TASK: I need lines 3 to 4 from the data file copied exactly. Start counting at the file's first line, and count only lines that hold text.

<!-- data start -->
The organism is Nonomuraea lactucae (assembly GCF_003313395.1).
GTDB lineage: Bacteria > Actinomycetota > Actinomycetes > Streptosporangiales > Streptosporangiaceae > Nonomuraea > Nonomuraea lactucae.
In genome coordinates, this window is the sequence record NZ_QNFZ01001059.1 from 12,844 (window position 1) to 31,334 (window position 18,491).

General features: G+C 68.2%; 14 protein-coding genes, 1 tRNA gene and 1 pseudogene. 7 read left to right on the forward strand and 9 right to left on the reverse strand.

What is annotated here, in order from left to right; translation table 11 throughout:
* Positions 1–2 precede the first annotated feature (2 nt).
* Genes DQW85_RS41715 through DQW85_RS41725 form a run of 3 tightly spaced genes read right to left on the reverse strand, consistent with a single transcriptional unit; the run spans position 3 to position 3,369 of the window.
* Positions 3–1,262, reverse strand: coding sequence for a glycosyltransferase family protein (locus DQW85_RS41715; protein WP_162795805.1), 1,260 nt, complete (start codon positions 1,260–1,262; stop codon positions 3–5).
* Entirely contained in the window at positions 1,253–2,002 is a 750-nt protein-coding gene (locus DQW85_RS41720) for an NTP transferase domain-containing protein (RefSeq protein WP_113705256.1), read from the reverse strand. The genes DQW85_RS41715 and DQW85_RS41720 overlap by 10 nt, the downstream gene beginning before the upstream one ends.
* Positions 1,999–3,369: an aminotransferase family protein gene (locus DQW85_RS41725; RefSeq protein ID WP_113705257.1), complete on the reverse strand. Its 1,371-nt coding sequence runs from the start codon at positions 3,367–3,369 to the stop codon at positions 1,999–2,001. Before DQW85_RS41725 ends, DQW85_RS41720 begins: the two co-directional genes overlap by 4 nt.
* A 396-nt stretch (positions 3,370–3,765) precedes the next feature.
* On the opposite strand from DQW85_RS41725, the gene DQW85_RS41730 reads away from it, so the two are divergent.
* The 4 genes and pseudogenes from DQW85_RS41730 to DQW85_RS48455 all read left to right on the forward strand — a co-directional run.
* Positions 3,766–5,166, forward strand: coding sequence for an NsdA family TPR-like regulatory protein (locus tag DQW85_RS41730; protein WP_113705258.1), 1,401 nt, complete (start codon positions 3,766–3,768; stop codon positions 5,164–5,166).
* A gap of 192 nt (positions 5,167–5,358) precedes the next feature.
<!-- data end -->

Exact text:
In genome coordinates, this window is the sequence record NZ_QNFZ01001059.1 from 12,844 (window position 1) to 31,334 (window position 18,491).

General features: G+C 68.2%; 14 protein-coding genes, 1 tRNA gene and 1 pseudogene. 7 read left to right on the forward strand and 9 right to left on the reverse strand.